BOONE, N.C. — As students head back to school, many parents are looking for after-school activities that provide a safe and structured space where children can learn skills and be physically active. Appalachian State University’s Girls on the Run of the High Country (GOTR-HC) — a program of the university’s Blue Cross NC Institute for Health and Human Services (IHHS) — offers this and much more.
A recent independent, national-level study conducted by Dr. Maureen Weiss, professor in the University of Minnesota’s School of Kinesiology, provides compelling evidence that the Girls on the Run (GOTR) program is highly effective at driving transformative and lasting change in the lives of third through fifth grade girls.
Of the study, Weiss said, “Girls on the Run participants scored higher in managing emotions, resolving conflict, helping others, and making intentional decisions than participants in organized sport or physical education.
“Being able to generalize skills learned in the program to other situations such as at school or at home is a distinguishing feature of Girls on the Run compared to traditional youth sports and school physical education, and suggests that the intentional life skills curriculum and coach-training program can serve as exemplars for other youth programs,” she added.
Appalachian’s GOTR-HC has inspired over 2,000 girls in Watauga, Ashe, Avery, Allegany and Wilkes counties for 22 seasons, and has impacted the lives of 400 volunteer coaches.
“We receive countless communications from girls, parents and coaches about how our program changes lives,” said Mary Sheryl Horine, associate director of IHHS and council director of GOTR-HC. “The study findings reinforce these personal stories and provide powerful evidence that participation in Girls on the Run leads to positive changes.”
The program’s intentional curriculum places an emphasis on developing competence, confidence, connection, character, caring and contribution in young girls through lessons that incorporate running and other physical activities. Additionally, the program combines research-based curriculum with trained coaches and a commitment to serve all girls.
Throughout the course of the 10-week program, girls learn critical life skills, including managing emotions, resolving conflict, helping others and making intentional decisions.
This season, GOTR-HC will be offered at nine locations. Each team will meet two times a week for 75–90 minutes either before or after school, and participate in research-based lessons that use discussions and running games to teach life skills. The season will culminate in a 5K event that brings together family, friends and community members to celebrate the girls’ growth throughout the season.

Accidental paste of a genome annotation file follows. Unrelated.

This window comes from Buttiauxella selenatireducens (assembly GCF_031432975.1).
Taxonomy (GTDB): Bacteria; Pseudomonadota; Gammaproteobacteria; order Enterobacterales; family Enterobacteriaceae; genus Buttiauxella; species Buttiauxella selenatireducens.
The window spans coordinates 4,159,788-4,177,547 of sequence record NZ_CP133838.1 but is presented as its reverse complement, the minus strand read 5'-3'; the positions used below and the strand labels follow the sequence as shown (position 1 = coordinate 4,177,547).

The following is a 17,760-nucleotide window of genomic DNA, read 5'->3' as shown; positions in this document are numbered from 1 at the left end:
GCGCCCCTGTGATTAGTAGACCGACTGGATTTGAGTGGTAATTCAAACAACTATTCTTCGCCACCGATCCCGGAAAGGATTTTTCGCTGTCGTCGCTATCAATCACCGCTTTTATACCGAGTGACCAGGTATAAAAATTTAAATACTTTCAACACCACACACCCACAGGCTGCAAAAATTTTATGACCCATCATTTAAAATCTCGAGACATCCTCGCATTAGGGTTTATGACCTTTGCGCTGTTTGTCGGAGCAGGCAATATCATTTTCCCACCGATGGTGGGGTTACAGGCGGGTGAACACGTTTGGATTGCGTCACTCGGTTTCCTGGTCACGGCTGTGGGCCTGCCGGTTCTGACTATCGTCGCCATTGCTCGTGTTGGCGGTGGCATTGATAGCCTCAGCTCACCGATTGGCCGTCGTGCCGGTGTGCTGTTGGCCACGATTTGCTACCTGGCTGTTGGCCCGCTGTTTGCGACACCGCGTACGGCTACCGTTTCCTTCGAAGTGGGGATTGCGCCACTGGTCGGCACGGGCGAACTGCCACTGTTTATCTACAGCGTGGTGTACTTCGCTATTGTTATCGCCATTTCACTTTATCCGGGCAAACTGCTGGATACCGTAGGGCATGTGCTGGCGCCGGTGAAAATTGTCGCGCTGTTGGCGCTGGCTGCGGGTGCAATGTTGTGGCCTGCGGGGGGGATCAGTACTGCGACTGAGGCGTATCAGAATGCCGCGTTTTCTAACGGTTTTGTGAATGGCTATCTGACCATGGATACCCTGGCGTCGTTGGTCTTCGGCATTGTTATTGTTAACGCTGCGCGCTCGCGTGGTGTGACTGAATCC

The program fee for the fall season is $100, and scholarship funding is available to those who qualify. The program fee includes registration for the end-of-season 5K, as well as a T-shirt, water bottle and goody bag.
To learn more about the program and how to register, as well as how to volunteer, visit https://gotr.appstate.edu.
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About the Blue Cross Blue Shield of North Carolina Institute for Health and Human Services
The Blue Cross Blue Shield of North Carolina Institute for Health and Human Services connects Appalachian State University to the community by supporting health and wellness research, interprofessional clinics and community outreach programs. The institute partners with the community to better prepare students to become exceptional practitioners who will continue to address health issues and disparities throughout the region and beyond. Learn more at https://ihhs.appstate.edu.
About the Beaver College of Health Sciences
Appalachian's Beaver College of Health Sciences opened in 2010 as the result of a strategic university commitment to significantly enhance the health and quality of life for individuals, families and communities in North Carolina and beyond. In 2015, the college was named for an Appalachian alumnus and pioneer in the health care industry — Donald C. Beaver ’62 ’64 of Conover. The college offers nine undergraduate degree programs and seven graduate degree programs, which are organized into six departments: Communication Sciences and Disorders; Health and Exercise Science; Nursing; Nutrition and Health Care Management; Recreation Management and Physical Education; and Social Work. Learn more at https://healthsciences.appstate.edu.
About Appalachian State University
As the premier public undergraduate institution in the state of North Carolina, Appalachian State University prepares students to lead purposeful lives as global citizens who understand and engage their responsibilities in creating a sustainable future for all. The Appalachian Experience promotes a spirit of inclusion that brings people together in inspiring ways to acquire and create knowledge, to grow holistically, to act with passion and determination, and to embrace diversity and difference. Located in the Blue Ridge Mountains, Appalachian is one of 17 campuses in the University of North Carolina System. Appalachian enrolls more than 19,000 students, has a low student-to-faculty ratio and offers more than 150 undergraduate and graduate majors.